Human evolution exhibits repeated speciations and. conspicuous morphological change: from Australopithecus to Homo habilis, H. erectus, and H. sapiens; and from their hominoid ancestor to orangutans, gorillas, chimpanzees, and humans. Theories of founder-event speciation propose that speciation often occurs as a consequence of population bottlenecks, down to one or very few individual pairs. Proponents of punctuated equilibrium claim in addition that founder-event speciation results in rapid morphological change. The major histocompatibility complex (MHC) consists of several very polymorphic gene loci. The genealogy of 19 human alleles of the DQB1 locus coalesces more than 30 million years ago, before the divergence of apes and Old World monkeys. Many human alleles are more closely related to pongid and cercopithecoid alleles than to other human alleles. Using the theory of gene coalescence, we estimate that these polymorphisms require human populations of the order of N = 100,000 individuals for the last several million years. This conclusion is confirmed by computer simulations showing the rate of decay of the polymorphisms over time. Computer simulations indicate, in addition, that in human evolution no bottlenecks have occurred with fewer than several thousand individuals. We evaluate studies of mtDNA, Y-chromosome, and microsatellite autosomal polymorphisms and conclude that they are consistent with the MHC result that no narrow population bottlenecks have occurred in human evolution. The available molecular information favors a recent African origin of modern humans, who spread out of Africa approximately 100,000 to 200,000 years ago.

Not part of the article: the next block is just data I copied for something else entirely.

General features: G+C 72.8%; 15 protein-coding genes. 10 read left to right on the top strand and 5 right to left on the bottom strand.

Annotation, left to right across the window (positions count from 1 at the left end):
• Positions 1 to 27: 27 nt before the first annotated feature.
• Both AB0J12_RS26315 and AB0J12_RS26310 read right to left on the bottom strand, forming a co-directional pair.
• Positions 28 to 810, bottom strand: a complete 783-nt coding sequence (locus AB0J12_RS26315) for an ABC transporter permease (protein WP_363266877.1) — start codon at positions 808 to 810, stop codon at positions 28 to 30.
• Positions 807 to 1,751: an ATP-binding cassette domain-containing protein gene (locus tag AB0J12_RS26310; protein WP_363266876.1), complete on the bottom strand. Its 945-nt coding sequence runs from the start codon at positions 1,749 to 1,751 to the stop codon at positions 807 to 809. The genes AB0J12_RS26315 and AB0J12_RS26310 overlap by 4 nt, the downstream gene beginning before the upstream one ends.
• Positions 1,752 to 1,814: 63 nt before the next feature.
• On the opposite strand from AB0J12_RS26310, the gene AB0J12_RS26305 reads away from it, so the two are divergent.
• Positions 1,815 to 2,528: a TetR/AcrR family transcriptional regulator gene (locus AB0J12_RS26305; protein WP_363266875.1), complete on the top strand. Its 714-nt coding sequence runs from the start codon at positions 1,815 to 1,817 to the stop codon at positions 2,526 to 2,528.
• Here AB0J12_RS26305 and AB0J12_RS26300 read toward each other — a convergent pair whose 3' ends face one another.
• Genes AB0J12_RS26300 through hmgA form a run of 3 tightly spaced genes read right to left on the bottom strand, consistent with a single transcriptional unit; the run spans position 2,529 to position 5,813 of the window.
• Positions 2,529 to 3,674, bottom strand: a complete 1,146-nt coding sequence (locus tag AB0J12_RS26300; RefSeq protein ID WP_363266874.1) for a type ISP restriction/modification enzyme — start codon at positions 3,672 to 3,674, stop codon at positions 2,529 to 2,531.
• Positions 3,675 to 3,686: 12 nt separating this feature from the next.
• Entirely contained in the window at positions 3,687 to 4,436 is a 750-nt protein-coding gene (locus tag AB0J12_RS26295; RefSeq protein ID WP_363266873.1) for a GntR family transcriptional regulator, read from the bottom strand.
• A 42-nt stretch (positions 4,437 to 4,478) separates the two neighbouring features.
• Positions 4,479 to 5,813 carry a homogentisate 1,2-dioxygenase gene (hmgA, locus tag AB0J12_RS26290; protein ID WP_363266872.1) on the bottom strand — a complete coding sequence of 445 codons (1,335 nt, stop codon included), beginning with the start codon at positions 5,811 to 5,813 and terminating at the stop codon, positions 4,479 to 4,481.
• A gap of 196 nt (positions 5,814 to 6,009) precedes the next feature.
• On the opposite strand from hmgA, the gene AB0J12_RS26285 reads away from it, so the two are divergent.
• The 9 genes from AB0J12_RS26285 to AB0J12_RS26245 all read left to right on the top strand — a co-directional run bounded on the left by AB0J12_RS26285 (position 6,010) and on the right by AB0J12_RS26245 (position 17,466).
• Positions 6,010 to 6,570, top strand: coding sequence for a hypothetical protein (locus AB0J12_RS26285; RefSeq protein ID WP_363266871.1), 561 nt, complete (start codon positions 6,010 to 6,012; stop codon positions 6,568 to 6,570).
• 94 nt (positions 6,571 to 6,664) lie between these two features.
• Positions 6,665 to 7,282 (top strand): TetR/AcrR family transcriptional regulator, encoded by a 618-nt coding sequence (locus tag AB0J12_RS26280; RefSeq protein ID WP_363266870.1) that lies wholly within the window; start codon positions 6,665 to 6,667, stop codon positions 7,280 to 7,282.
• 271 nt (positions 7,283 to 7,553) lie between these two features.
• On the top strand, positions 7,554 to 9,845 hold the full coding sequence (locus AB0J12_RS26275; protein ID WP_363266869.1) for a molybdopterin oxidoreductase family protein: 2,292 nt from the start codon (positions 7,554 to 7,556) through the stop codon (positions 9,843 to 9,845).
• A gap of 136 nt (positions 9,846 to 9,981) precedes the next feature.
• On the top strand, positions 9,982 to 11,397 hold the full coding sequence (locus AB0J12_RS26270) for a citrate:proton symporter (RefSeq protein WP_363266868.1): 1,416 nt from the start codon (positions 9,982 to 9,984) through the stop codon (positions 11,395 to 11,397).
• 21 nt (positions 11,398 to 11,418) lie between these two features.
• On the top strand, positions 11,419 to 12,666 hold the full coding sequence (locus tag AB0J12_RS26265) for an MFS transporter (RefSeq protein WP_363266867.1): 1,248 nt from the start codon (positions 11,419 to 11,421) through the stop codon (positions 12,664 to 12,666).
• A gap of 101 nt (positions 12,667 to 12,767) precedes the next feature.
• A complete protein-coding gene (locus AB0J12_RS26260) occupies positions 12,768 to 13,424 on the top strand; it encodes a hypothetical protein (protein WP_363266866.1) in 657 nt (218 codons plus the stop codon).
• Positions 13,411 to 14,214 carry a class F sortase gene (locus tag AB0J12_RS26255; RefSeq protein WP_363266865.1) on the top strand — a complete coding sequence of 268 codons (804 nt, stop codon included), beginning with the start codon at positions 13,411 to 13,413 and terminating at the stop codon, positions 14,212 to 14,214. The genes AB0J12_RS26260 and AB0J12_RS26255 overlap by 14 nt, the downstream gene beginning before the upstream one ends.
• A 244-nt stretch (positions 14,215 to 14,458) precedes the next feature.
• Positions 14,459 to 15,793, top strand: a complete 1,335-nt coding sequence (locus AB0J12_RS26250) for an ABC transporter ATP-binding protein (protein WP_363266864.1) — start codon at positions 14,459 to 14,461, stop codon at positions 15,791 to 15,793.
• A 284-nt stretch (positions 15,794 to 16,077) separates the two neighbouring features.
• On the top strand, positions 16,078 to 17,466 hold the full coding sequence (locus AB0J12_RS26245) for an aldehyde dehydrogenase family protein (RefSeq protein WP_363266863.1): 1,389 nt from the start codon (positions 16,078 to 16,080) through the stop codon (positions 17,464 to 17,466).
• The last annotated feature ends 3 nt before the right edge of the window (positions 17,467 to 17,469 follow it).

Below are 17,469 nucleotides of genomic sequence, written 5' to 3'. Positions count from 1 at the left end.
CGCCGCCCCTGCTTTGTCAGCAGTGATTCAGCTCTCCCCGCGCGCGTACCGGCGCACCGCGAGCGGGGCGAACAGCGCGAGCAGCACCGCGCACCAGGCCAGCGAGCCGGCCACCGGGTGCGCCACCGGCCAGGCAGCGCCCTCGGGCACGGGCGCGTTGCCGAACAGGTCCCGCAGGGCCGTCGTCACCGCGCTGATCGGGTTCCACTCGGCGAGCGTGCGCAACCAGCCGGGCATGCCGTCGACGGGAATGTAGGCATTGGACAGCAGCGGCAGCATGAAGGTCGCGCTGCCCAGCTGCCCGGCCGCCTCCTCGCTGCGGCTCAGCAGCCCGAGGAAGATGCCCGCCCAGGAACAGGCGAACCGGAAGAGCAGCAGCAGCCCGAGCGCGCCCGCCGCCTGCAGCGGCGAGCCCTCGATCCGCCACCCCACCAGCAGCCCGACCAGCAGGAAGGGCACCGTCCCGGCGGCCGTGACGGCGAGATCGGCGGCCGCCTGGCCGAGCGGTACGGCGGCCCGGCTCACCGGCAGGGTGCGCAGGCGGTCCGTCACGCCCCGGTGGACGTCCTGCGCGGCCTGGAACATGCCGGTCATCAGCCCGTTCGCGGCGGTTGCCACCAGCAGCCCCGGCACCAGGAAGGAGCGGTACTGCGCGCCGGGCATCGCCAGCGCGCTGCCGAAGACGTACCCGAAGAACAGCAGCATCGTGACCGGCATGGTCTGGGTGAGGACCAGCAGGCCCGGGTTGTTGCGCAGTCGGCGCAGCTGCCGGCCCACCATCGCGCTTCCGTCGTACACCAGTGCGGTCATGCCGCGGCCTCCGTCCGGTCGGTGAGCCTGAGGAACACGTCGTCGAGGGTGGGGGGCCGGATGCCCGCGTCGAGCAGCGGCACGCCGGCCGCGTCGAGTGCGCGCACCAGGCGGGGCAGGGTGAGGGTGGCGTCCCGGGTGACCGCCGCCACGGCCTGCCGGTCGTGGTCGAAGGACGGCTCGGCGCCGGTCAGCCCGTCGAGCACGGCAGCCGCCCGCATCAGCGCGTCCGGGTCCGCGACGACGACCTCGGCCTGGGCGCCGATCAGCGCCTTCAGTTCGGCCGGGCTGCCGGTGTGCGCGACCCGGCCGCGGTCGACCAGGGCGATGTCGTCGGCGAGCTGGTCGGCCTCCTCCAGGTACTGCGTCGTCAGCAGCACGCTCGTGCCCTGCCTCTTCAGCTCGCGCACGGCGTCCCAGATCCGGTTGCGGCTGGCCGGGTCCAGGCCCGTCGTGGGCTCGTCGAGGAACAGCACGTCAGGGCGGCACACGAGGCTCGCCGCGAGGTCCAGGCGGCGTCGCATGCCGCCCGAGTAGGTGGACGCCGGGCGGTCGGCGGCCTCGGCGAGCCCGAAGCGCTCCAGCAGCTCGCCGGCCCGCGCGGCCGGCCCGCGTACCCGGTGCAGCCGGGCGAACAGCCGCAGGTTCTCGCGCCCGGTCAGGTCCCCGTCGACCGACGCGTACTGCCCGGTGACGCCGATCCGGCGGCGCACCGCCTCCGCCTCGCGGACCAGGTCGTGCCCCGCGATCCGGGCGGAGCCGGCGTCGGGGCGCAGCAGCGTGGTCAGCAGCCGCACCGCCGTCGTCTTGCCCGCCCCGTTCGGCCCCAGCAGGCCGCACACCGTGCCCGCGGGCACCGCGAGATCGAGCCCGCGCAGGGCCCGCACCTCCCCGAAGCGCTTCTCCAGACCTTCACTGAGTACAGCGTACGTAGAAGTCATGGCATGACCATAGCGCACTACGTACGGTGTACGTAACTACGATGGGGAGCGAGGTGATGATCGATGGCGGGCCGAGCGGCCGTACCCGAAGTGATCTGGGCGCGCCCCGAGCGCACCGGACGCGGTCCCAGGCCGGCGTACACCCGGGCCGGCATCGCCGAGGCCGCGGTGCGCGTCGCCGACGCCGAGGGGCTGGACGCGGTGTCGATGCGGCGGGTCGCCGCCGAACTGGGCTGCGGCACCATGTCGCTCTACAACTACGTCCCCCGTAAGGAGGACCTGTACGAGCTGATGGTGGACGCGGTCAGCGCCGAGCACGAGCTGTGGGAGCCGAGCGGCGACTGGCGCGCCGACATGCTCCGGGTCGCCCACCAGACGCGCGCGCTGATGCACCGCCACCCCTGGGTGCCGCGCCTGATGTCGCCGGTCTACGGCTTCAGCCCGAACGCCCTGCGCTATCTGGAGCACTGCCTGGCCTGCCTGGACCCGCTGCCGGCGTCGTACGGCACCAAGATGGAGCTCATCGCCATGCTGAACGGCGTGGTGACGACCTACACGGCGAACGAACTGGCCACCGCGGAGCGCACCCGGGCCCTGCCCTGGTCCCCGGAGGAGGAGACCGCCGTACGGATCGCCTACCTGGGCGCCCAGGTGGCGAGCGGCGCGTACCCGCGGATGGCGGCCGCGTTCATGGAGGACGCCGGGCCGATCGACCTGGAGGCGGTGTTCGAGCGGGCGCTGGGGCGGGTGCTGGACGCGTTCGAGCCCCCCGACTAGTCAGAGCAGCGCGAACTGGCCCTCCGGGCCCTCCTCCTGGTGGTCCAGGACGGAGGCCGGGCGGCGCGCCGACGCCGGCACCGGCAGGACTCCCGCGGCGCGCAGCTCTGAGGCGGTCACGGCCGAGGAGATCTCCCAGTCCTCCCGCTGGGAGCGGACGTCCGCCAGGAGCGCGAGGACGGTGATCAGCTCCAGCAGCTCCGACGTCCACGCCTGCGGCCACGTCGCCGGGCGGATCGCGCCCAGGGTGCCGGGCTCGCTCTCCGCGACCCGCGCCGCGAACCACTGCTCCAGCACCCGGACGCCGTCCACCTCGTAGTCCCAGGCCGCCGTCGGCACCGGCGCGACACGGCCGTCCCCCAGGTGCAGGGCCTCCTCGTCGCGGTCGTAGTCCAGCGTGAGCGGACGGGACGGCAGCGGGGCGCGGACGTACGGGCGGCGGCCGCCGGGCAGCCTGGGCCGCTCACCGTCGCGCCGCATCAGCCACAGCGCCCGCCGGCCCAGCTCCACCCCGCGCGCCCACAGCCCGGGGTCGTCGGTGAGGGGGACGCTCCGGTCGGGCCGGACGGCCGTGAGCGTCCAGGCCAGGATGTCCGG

ASJC Scopus subject areas
- Ecology, Evolution, Behavior and Systematics
- Molecular Biology